The huge and committed protest movement of the last year, which pits itself against both State and Corporate excesses and seemed to peak just before the World Cup, demonstrates the level and ferocity of discontent that’s out there.  Then, there have been the corruption scandals. Most recently involving the biggest company in the whole country Petrobras, a part-nationalized oil corporation (think a Brazilian YPF, only much bigger) who is alleged to have paid ‘kickbacks’ to a cross-party group of politicians, including PT ministers, after certain State-Corporation contracts were approved.

Protestors in Natal, 2013 (Image: Isaac Ribeiro, via flickr 22/7/2013)

In the two debates that have happened since the first round, Neves of course went for the jugular on this, as Marina Silva had tried before in the first round: “lies”, “irresponsible” and “river of mud” were some of his chosen phrases that give the overall impression of what the debates have been like: at times, little more than a name-calling squabble from both sides.

As Rousseff was desperate to point out amid the flying vitriol and statistical spit-balls of the debates, Neves is tarred with the corruption brush, just like the PT seem to be.  During his time governing the state of Minas Gerais, a significant number of his relatives were given important governing positions (surely we aren’t supposed to believe they all got them purely on merit?) He is even alleged to have built a private airport on a family member’s land using state money while in office. We’re left looking for the least suspicious Presidential hopeful.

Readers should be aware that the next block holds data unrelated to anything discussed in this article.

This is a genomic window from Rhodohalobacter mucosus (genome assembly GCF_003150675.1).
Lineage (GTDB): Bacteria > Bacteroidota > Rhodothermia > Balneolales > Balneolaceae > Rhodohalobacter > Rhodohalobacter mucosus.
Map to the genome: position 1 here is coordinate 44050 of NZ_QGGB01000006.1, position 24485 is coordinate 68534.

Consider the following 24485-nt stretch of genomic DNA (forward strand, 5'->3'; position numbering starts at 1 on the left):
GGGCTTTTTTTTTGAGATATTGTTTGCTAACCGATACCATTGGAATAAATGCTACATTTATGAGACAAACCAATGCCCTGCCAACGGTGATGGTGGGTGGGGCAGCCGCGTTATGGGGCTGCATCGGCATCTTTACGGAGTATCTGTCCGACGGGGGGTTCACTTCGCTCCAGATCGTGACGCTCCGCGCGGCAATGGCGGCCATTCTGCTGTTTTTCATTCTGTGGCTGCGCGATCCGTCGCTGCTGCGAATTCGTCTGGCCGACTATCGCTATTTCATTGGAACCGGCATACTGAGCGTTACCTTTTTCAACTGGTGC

Of course, trying to untangle the mess of governing a country as massive, diverse and unwieldy as Brazil is hardly a walk in the park. It may have vast natural wealth and manpower, but it continues to be plagued by deep problems of poverty and crime on truly daunting scales that are by no means destined to follow their downward trend seen during the last decade.

The scale of the task at hand probably goes someway to explaining why politics in the biggest country on the continent can sometimes seem like such a dirty business (a view the run-off debates have done nothing to change). The practice of ‘Pork Barrel’ Politics, where votes in the legislature are courted with government funds (depending on how many voters your local region can deliver) has been a feature ever since the dictatorship. It’s a practical but highly shady way of doing representative democracy, and goes to show how difficult governing a country as superlative as Brazil can be. Right now, the vote is too close to call, but whoever wins out of Rousseff and Neves next Sunday, the slog of the election campaign will be peanuts compared to the job that comes after it.